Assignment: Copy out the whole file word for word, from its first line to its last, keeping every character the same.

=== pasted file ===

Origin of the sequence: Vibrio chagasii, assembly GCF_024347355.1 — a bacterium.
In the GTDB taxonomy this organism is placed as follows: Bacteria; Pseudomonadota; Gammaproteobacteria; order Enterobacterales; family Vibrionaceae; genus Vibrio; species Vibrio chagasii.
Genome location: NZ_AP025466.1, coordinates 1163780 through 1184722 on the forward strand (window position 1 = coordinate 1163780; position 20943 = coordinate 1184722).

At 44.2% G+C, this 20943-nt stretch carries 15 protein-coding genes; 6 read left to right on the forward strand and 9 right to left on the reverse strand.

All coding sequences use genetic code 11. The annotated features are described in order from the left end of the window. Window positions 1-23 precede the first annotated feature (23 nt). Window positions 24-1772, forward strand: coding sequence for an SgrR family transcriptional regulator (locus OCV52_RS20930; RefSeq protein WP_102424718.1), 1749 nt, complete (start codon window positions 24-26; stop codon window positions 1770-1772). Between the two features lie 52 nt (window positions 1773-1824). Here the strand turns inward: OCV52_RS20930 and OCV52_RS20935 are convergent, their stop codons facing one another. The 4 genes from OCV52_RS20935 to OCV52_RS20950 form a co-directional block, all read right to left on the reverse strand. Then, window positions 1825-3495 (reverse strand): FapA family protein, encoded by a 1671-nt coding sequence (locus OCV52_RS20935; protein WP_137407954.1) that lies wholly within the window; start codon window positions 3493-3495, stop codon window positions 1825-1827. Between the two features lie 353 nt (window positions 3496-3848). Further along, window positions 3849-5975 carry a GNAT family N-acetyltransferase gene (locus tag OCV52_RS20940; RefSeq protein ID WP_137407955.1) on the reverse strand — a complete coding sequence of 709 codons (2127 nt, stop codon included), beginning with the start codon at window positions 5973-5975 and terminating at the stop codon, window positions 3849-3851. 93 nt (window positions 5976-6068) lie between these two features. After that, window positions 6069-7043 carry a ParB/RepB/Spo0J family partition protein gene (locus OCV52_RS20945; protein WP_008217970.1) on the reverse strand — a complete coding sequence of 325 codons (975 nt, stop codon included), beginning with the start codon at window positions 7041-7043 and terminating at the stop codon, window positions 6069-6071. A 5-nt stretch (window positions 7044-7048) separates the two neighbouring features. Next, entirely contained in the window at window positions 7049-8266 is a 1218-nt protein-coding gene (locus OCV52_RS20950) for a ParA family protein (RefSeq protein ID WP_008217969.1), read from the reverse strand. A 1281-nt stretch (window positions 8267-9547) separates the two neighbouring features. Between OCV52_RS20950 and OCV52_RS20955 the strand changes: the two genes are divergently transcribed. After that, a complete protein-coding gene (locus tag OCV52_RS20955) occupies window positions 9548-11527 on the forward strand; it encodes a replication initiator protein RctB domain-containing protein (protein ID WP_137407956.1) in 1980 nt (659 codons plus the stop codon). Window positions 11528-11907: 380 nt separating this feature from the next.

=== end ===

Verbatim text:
Origin of the sequence: Vibrio chagasii, assembly GCF_024347355.1 — a bacterium.
In the GTDB taxonomy this organism is placed as follows: Bacteria; Pseudomonadota; Gammaproteobacteria; order Enterobacterales; family Vibrionaceae; genus Vibrio; species Vibrio chagasii.
Genome location: NZ_AP025466.1, coordinates 1163780 through 1184722 on the forward strand (window position 1 = coordinate 1163780; position 20943 = coordinate 1184722).

At 44.2% G+C, this 20943-nt stretch carries 15 protein-coding genes; 6 read left to right on the forward strand and 9 right to left on the reverse strand.

All coding sequences use genetic code 11. The annotated features are described in order from the left end of the window. Window positions 1-23 precede the first annotated feature (23 nt). Window positions 24-1772, forward strand: coding sequence for an SgrR family transcriptional regulator (locus OCV52_RS20930; RefSeq protein WP_102424718.1), 1749 nt, complete (start codon window positions 24-26; stop codon window positions 1770-1772). Between the two features lie 52 nt (window positions 1773-1824). Here the strand turns inward: OCV52_RS20930 and OCV52_RS20935 are convergent, their stop codons facing one another. The 4 genes from OCV52_RS20935 to OCV52_RS20950 form a co-directional block, all read right to left on the reverse strand. Then, window positions 1825-3495 (reverse strand): FapA family protein, encoded by a 1671-nt coding sequence (locus OCV52_RS20935; protein WP_137407954.1) that lies wholly within the window; start codon window positions 3493-3495, stop codon window positions 1825-1827. Between the two features lie 353 nt (window positions 3496-3848). Further along, window positions 3849-5975 carry a GNAT family N-acetyltransferase gene (locus tag OCV52_RS20940; RefSeq protein ID WP_137407955.1) on the reverse strand — a complete coding sequence of 709 codons (2127 nt, stop codon included), beginning with the start codon at window positions 5973-5975 and terminating at the stop codon, window positions 3849-3851. 93 nt (window positions 5976-6068) lie between these two features. After that, window positions 6069-7043 carry a ParB/RepB/Spo0J family partition protein gene (locus OCV52_RS20945; protein WP_008217970.1) on the reverse strand — a complete coding sequence of 325 codons (975 nt, stop codon included), beginning with the start codon at window positions 7041-7043 and terminating at the stop codon, window positions 6069-6071. A 5-nt stretch (window positions 7044-7048) separates the two neighbouring features. Next, entirely contained in the window at window positions 7049-8266 is a 1218-nt protein-coding gene (locus OCV52_RS20950) for a ParA family protein (RefSeq protein ID WP_008217969.1), read from the reverse strand. A 1281-nt stretch (window positions 8267-9547) separates the two neighbouring features. Between OCV52_RS20950 and OCV52_RS20955 the strand changes: the two genes are divergently transcribed. After that, a complete protein-coding gene (locus tag OCV52_RS20955) occupies window positions 9548-11527 on the forward strand; it encodes a replication initiator protein RctB domain-containing protein (protein ID WP_137407956.1) in 1980 nt (659 codons plus the stop codon). Window positions 11528-11907: 380 nt separating this feature from the next.